I agree with Bill on this. We have Cerner Copath Plus and looked at Cerebro, Vantage and Omnitrax. Only Cerebro and Vantage were capable of working with Copath. But the problem is that Copath requires you purchase their tracking system to use as an HL-7 interface to any third party system. AND there is not two-way communication between the systems. You MUST enter orders (cases, blocks, stains) in copath and it ports orders to the other system. The only feedback is status updates to copath - you cannot add items in the other system and expect them to show up in copath. That requirement effectively doubled the price of the system. So we are using only the Copath AB&T system, which we are starting to implement now. They will finally have touch screen capability in the spring so we were satisfied with that. Touch screens were a primary spec we demanded. 

The key to tracking is how the tracking system works with your current LIS. Can it communicate in a true bi-directional fashion? Is it just an add on and all the tracking info is in the tracking component, not the LIS? There are tradeoffs and you need to figure out which you want to live with.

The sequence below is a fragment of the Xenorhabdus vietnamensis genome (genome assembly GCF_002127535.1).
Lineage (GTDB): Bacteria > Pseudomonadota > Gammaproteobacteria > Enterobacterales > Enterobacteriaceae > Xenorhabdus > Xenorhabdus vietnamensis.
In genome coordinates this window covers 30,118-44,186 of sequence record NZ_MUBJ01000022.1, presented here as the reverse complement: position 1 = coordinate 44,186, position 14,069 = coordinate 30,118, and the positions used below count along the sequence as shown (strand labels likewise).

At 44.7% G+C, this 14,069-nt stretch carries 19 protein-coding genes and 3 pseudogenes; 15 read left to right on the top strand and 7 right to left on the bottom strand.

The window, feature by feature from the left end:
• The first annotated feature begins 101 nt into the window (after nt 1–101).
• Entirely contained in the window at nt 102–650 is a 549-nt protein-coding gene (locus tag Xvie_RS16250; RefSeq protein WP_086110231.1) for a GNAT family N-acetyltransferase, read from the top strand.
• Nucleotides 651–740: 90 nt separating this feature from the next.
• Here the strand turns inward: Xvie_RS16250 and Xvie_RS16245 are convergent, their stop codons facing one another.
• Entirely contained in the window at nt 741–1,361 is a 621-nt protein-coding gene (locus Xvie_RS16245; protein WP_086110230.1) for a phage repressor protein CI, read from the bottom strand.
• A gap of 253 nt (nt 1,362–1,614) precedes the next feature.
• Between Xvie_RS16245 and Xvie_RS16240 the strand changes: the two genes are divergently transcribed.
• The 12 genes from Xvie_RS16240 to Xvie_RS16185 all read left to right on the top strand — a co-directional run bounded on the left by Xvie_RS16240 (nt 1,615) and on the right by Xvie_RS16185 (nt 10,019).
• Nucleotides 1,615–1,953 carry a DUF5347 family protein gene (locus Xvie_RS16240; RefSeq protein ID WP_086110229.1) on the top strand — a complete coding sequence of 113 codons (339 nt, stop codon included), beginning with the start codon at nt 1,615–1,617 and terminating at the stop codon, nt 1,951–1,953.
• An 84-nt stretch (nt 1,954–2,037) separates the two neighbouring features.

We spent two years investigating all these systems, doing site visits, and going through a 6-month total LEAN evaluation. The one thing every institution told us was: LEAN your system BEFORE adding barcoding.  Barcoding will NOT fix any inefficiencies you have. And you are pretty much stuck with what ever system you barcode - warts and all. So do all the hard work up front. 

We thought we were prepared but are daily finding all kinds of little details that have to be worked out. Detail out every single little thing about all your workflows before starting anything. Streamline everything.

Cassette printing is the heart of barcoding. The barcoded (actually usually 2D matrix codes) on the cassette drive grossing, tracking through processing, embedding and cutting. If that does not work reliably your system will not work.